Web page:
Screen grab of snow covered Yayladağı 2, one of six camps in southern Turkey for Syrian refugees.
Parts of Turkey’s south were hit by an unusual amount of snowfall over the weekend, wreaking havoc on refugee camps set up in the region to shelter those displaced by Syria’s deadly, 10-month-long crisis. Although the Turkish Red Crescent claims things are once again running smoothly, our Observer in the camps says otherwise.
Turkey has played a crucial role in sheltering tens of thousands of Syrians who have fled their country
since a fierce crackdown on anti-government protests began on March 15. According to the Turkish Red Crescent, the country currently hosts more than 9,450 Syrian “guests” in six camps located in Turkey’s southern Hatay province, which shares a border with Syria.
Following a bout of heavy snowfall, camp inhabitants awoke early Sunday morning to discover there was no power for heating and not enough blankets to ward of the bitter January cold. In a bid to call attention to their ordeal, videos of tents buried in snow and groups of refugees huddled around small fires were quickly posted on social networking websites.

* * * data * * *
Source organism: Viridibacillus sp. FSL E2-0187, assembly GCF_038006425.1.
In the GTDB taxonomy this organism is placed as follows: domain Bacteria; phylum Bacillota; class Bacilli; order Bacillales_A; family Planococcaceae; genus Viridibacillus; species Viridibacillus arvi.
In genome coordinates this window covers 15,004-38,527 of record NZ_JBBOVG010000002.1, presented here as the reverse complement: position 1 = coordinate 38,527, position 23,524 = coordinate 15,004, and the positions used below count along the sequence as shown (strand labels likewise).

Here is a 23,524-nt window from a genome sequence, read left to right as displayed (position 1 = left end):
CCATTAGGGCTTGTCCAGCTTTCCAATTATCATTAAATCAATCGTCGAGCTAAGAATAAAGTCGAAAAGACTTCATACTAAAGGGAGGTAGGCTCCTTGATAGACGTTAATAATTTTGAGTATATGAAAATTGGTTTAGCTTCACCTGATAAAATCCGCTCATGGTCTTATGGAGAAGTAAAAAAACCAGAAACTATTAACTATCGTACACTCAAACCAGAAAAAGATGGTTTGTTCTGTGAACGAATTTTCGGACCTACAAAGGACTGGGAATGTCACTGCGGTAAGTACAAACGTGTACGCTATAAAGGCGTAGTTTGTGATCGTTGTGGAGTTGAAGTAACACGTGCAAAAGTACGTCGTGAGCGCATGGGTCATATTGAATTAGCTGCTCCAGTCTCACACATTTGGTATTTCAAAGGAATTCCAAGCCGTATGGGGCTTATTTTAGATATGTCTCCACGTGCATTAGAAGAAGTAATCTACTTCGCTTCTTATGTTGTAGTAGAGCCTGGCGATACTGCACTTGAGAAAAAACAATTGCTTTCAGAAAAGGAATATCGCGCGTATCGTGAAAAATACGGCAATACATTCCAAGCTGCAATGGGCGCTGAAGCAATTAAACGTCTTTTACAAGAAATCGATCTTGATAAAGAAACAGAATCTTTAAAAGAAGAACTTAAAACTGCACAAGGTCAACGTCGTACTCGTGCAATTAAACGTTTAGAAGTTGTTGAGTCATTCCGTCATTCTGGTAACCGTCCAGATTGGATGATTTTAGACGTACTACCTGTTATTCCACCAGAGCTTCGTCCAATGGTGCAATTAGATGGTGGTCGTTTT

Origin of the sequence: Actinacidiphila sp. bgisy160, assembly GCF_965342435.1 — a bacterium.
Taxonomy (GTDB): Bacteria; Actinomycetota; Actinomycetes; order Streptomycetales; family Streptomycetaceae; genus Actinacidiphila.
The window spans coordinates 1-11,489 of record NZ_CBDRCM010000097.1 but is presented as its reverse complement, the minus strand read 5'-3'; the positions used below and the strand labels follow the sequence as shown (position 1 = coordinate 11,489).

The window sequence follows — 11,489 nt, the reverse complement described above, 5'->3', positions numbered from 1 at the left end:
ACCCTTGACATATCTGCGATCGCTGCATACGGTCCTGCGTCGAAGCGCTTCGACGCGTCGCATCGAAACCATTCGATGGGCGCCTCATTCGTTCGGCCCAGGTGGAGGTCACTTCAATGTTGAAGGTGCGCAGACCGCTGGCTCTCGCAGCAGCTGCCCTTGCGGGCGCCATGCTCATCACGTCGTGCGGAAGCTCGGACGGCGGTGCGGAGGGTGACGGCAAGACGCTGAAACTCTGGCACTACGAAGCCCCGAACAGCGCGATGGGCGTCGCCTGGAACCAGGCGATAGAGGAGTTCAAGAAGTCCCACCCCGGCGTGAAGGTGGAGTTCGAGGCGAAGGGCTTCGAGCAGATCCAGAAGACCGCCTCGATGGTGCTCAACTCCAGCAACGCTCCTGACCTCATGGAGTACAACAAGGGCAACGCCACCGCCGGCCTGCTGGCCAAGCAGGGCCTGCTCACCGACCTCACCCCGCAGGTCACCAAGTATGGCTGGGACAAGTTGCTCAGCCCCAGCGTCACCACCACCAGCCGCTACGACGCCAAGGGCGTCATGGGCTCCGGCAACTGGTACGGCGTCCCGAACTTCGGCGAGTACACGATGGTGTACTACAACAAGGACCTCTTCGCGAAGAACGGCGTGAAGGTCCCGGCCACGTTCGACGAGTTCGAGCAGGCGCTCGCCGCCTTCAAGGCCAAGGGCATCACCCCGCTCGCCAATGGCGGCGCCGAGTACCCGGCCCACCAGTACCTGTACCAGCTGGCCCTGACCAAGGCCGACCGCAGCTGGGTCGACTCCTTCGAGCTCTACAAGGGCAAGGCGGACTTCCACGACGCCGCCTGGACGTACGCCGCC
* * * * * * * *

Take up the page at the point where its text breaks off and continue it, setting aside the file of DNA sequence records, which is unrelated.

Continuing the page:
Overview of Yayladağı 2, one of six camps in southern Turkey for Syrian refugees. The cameraperson explains that there is no water or electricity, and alleges that electronic devices have been confiscated to ensure the refugees don’t have a way to communicate with the outside world about the poor living conditions in the camp.
Video tour of the Reyhanli refugee camp in Turkey.
Although Turkey’s government is in charge of running the camps, the Turkish Red Crescent
is responsible for providing basic services such as food to its inhabitants. In contrast with the dire circumstances described in the above videos, the Red Crescent’s international programmes unit told FRANCE 24 that the camps were only without electricity for two or three hours on Sunday before generators were up and running. The also said that blankets had been distributed to those in need.